Angry Beijing Warns U.S. Over South China Sea Naval Passage

2015-10-28
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A 2009 file photo of the guided missile destroyer USS Lassen, which navigated within 12 nautical miles of artificial islands China is building in the South China Sea early on October 27, 2015.
A 2009 file photo of the guided missile destroyer USS Lassen, which navigated within 12 nautical miles of artificial islands China is building in the South China Sea early on October 27, 2015.
AFP

As China's state-controlled media slammed the passage of a U.S. Navy vessel near artificial islands built by Beijing in a disputed zone of the South China Sea this week, analysts said Beijing's reaction is driven by long-term strategic concerns and a need to use nationalism to deflect public anger.

Several newspapers hit out on Wednesday at the transit of the USS Lassen, a guided-missile destroyer, 12 nautical miles off man-made islands constructed by China in a controversial reclamation project since last year.

"The Pentagon is obviously provoking China," the Global Times newspaper, which has close ties to the ruling Chinese Communist Party, said in an editorial. "We should stay calm. If we feel disgraced and utter some furious words, it will only make the US achieve its goal of irritating us."

Calling the action "a political show" and "harassment," the paper defended China's island-building in disputed waters on the grounds that it has already been completed.

"At present, no country, the U.S. included, is able to obstruct Beijing's island reclamation in the region," it warned, adding: "China is gradually recovering its justified rights in the South China Sea."

Little room for compromise

The state news agency Xinhua said the USS Lassen's voyage was "a dangerous attempt to test China's bottom line" in the maritime region which is subject to several competing territorial claims.

"Washington has obviously ignored the fact that such provocation has serious negative repercussions," the agency said in an opinion article, saying the action would damage trust in bilateral ties.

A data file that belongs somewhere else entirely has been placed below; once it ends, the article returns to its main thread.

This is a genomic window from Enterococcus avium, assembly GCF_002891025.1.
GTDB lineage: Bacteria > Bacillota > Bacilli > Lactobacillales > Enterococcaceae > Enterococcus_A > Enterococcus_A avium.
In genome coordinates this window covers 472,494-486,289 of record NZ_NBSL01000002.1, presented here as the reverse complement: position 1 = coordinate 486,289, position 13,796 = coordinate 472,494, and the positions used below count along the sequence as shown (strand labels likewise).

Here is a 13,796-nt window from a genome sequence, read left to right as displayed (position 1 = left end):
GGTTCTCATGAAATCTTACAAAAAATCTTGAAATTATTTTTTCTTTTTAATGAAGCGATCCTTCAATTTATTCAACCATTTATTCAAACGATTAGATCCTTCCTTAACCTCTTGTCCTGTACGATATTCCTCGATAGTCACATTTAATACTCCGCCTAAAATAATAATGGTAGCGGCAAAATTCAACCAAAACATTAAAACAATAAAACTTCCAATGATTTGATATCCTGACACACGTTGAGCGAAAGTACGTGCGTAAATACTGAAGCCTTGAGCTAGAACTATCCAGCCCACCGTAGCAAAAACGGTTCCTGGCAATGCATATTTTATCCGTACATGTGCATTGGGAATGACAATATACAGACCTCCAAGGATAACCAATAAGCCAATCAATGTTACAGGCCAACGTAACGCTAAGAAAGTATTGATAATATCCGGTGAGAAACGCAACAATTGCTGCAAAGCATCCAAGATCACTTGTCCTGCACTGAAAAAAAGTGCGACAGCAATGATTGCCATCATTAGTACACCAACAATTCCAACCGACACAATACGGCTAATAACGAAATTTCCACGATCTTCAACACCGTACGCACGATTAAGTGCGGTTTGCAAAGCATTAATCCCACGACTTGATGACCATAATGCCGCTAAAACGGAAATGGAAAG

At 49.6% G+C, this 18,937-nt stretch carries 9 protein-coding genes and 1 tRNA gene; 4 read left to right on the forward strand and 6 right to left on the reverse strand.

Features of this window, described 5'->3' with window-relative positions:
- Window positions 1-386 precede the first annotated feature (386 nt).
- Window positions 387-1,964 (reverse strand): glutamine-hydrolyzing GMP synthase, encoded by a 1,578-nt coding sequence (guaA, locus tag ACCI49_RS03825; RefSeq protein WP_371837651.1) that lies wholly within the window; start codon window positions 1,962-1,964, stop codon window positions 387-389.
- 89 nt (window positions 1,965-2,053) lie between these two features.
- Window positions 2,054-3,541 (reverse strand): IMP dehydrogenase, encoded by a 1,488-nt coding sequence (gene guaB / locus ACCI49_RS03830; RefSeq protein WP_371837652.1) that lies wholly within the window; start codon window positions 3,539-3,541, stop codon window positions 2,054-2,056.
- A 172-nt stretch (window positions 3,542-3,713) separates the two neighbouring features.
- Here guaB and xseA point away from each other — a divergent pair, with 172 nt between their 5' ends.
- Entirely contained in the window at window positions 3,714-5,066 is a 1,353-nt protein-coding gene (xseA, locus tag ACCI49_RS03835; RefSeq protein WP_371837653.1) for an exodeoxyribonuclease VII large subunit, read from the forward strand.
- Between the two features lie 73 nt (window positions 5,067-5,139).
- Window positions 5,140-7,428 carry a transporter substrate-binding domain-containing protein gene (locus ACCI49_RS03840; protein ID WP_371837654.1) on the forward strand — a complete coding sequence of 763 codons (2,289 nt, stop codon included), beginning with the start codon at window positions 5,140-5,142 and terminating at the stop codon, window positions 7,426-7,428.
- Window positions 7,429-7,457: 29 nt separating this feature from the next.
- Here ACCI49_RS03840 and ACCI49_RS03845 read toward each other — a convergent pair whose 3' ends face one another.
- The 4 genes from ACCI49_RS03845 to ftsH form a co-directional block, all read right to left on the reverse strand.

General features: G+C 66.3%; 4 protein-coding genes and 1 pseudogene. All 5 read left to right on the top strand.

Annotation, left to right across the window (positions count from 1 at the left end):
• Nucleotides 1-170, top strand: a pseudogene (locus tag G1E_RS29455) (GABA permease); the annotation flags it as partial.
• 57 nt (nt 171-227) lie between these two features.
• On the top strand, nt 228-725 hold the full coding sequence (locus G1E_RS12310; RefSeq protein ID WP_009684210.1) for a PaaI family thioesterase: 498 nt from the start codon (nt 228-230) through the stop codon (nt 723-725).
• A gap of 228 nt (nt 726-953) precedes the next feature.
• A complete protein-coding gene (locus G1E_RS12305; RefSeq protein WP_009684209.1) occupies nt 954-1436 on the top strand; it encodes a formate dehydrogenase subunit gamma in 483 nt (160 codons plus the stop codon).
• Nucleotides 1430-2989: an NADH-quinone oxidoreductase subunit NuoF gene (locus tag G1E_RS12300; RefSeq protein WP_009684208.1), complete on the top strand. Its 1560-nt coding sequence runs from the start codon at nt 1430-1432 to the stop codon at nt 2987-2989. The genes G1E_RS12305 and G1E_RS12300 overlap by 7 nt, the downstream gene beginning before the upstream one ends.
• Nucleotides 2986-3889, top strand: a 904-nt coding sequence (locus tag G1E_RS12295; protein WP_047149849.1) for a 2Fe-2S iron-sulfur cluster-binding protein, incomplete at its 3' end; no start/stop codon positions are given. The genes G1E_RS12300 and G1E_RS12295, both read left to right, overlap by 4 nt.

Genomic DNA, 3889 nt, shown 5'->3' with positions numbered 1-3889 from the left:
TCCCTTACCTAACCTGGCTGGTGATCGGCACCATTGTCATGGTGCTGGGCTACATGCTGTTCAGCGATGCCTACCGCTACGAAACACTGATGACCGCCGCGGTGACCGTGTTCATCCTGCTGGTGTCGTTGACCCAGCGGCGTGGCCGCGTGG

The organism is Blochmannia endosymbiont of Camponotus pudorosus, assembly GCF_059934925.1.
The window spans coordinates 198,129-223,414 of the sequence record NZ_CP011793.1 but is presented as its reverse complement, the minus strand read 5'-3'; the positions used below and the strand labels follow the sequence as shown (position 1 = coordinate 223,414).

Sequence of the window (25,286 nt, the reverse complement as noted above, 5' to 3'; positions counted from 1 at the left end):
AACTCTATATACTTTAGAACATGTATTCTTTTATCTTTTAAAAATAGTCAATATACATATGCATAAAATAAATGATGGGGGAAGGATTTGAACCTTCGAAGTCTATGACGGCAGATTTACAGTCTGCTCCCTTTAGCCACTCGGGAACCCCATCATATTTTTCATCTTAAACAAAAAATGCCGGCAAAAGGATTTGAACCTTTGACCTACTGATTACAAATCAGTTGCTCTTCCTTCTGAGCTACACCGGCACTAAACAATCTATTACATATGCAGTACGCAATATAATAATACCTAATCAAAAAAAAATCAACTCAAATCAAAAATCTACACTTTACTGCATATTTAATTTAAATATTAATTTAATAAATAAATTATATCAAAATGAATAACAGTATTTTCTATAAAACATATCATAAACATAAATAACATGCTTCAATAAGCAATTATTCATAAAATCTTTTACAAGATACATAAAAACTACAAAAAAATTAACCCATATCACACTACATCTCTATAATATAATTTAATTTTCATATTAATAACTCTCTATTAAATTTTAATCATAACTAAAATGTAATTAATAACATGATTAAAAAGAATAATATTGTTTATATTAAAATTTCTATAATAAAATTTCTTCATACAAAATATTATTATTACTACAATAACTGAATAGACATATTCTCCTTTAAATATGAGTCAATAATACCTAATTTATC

"China has little room for compromise when it comes to matters regarding its sovereignty, and it will take whatever means at whatever cost to safeguard its sovereign interests," the article warned.

China on Tuesday summoned the U.S. ambassador to Beijing Max Baucus to make "serious representations" of protest at the incident, the agency said.

Vice foreign finister Zhang Yesui said the presence of the USS Lassen in waters off the Zhubi reef without Beijing's permission constituted a "serious provocation."

"This action by the United States threatens China's sovereignty and security interests and endangers the safety of personnel and facilities on the reef, which is a serious provocation," Zhang said.

Zhang said China claims the Nansha, or Spratly, Islands and adjacent waters as its sovereign territory, on the basis that it named and developed them. This assertion is disputed by many historians outside China, as well as by Asian countries with competing claims to the islands, including Vietnam, the Philippines and Malaysia.

Public opinion divided?

Taiwan military analyst Chen Kuo-ming said Beijing's island-building rather is aimed at plugging a gap in its regional military capabilities.

"If you take a look at the map, you can see how far it is from the Nansha (Spratly) islands and the Dongsha (Paracels) to the nearest Chinese base in Sanya or Guangzhou," Chen said.

"U.S. Navy ships have Subic Bay in the Philippines, and the Changi naval base in Singapore to rely on, which enables them to put to sea for battle for 10 days straight after they have taken on supplies," he said.

"Add to that the fact that the U.S. has lately developed a pretty good relationship with Vietnam."

He said a Nansha island base would be crucial to China's military capabilities in the South China Sea.

"The Chinese navy doesn't have a supply base, but it needs somewhere to refuel and take in fresh supplies of munitions ... currently this is very difficult, and it has no way to remain at sea for a prolonged period of time," Chen said.

Meanwhile, Chongqing-based political commentator Zhang Qi said public opinion in China is highly divided on the issue.

"On one side you have the extreme nationalists who are anti-American, while on the other side perhaps more netizens are pointing the finger at the Chinese government," Zhang Qi said, without elaborating.

"It looks as if the Chinese Communist Party's nationalism isn't going to wash any more, not like it did a few years ago, when they could switch it on and off at will," he said. "They have shot themselves in the foot there."

Beijing-based political commentator Zha Jianguo agreed.

"The Chinese Communist Party is trying to use nationalism to offset some of the domestic pressure it is under, and to deflect social tensions and win hearts and minds," Zha said.

"You have the angry youth on the Internet criticizing the Chinese government for being too soft, which I think is wrong," he said.

"The best expression of our patriotism in mainland China right now would be to oversee the government, to criticize the government, and to bring about democratic change."

Reported by Ho Shan for RFA's Cantonese Service, and by Qiao Long for the Mandarin Service. Translated and written in English by Luisetta Mudie.

CH. 1: MANDARIN | CANTONESE

CH. 2: VIETNAMESE | BURMESE | KOREAN

CH. 3: KHMER | LAO | UYGHUR

CH. 4: TIBETAN

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